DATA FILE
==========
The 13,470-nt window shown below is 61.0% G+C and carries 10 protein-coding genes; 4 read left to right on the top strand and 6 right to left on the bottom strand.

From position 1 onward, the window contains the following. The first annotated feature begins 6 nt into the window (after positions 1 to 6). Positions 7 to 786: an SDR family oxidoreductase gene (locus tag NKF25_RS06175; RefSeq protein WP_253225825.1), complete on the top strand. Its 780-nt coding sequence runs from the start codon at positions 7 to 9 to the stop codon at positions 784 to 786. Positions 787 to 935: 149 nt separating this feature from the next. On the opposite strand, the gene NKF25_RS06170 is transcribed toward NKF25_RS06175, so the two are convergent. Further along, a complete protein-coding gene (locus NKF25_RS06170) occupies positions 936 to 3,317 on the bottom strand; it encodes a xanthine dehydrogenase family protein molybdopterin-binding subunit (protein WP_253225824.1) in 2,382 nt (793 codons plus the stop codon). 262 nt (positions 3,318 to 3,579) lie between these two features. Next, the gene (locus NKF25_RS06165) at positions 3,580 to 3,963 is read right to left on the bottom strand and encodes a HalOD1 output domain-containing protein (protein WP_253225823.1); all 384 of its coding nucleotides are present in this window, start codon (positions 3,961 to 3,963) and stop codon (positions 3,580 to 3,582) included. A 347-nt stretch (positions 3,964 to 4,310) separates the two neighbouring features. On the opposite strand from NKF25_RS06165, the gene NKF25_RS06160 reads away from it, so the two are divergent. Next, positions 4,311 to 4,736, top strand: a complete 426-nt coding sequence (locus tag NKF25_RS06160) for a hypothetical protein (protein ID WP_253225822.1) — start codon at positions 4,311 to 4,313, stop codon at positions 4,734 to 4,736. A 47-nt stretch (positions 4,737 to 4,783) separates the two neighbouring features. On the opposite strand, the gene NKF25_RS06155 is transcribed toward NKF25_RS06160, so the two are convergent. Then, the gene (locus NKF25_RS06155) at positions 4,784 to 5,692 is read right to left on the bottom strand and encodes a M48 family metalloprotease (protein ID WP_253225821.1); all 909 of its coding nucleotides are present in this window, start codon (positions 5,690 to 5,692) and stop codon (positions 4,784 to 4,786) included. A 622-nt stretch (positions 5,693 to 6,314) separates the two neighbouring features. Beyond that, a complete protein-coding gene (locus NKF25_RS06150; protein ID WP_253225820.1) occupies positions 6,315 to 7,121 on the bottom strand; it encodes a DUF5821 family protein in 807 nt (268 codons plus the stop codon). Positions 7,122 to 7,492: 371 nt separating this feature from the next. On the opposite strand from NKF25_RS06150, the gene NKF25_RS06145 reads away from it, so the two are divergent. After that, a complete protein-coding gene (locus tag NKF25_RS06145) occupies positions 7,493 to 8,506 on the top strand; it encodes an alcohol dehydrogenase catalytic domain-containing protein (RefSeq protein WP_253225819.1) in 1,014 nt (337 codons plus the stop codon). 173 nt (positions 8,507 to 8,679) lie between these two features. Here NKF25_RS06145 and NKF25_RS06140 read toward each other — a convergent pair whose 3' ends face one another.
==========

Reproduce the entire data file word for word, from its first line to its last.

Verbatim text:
The 13,470-nt window shown below is 61.0% G+C and carries 10 protein-coding genes; 4 read left to right on the top strand and 6 right to left on the bottom strand.

From position 1 onward, the window contains the following. The first annotated feature begins 6 nt into the window (after positions 1 to 6). Positions 7 to 786: an SDR family oxidoreductase gene (locus tag NKF25_RS06175; RefSeq protein WP_253225825.1), complete on the top strand. Its 780-nt coding sequence runs from the start codon at positions 7 to 9 to the stop codon at positions 784 to 786. Positions 787 to 935: 149 nt separating this feature from the next. On the opposite strand, the gene NKF25_RS06170 is transcribed toward NKF25_RS06175, so the two are convergent. Further along, a complete protein-coding gene (locus NKF25_RS06170) occupies positions 936 to 3,317 on the bottom strand; it encodes a xanthine dehydrogenase family protein molybdopterin-binding subunit (protein WP_253225824.1) in 2,382 nt (793 codons plus the stop codon). 262 nt (positions 3,318 to 3,579) lie between these two features. Next, the gene (locus NKF25_RS06165) at positions 3,580 to 3,963 is read right to left on the bottom strand and encodes a HalOD1 output domain-containing protein (protein WP_253225823.1); all 384 of its coding nucleotides are present in this window, start codon (positions 3,961 to 3,963) and stop codon (positions 3,580 to 3,582) included. A 347-nt stretch (positions 3,964 to 4,310) separates the two neighbouring features. On the opposite strand from NKF25_RS06165, the gene NKF25_RS06160 reads away from it, so the two are divergent. Next, positions 4,311 to 4,736, top strand: a complete 426-nt coding sequence (locus tag NKF25_RS06160) for a hypothetical protein (protein ID WP_253225822.1) — start codon at positions 4,311 to 4,313, stop codon at positions 4,734 to 4,736. A 47-nt stretch (positions 4,737 to 4,783) separates the two neighbouring features. On the opposite strand, the gene NKF25_RS06155 is transcribed toward NKF25_RS06160, so the two are convergent. Then, the gene (locus NKF25_RS06155) at positions 4,784 to 5,692 is read right to left on the bottom strand and encodes a M48 family metalloprotease (protein ID WP_253225821.1); all 909 of its coding nucleotides are present in this window, start codon (positions 5,690 to 5,692) and stop codon (positions 4,784 to 4,786) included. A 622-nt stretch (positions 5,693 to 6,314) separates the two neighbouring features. Beyond that, a complete protein-coding gene (locus NKF25_RS06150; protein ID WP_253225820.1) occupies positions 6,315 to 7,121 on the bottom strand; it encodes a DUF5821 family protein in 807 nt (268 codons plus the stop codon). Positions 7,122 to 7,492: 371 nt separating this feature from the next. On the opposite strand from NKF25_RS06150, the gene NKF25_RS06145 reads away from it, so the two are divergent. After that, a complete protein-coding gene (locus tag NKF25_RS06145) occupies positions 7,493 to 8,506 on the top strand; it encodes an alcohol dehydrogenase catalytic domain-containing protein (RefSeq protein WP_253225819.1) in 1,014 nt (337 codons plus the stop codon). 173 nt (positions 8,507 to 8,679) lie between these two features. Here NKF25_RS06145 and NKF25_RS06140 read toward each other — a convergent pair whose 3' ends face one another.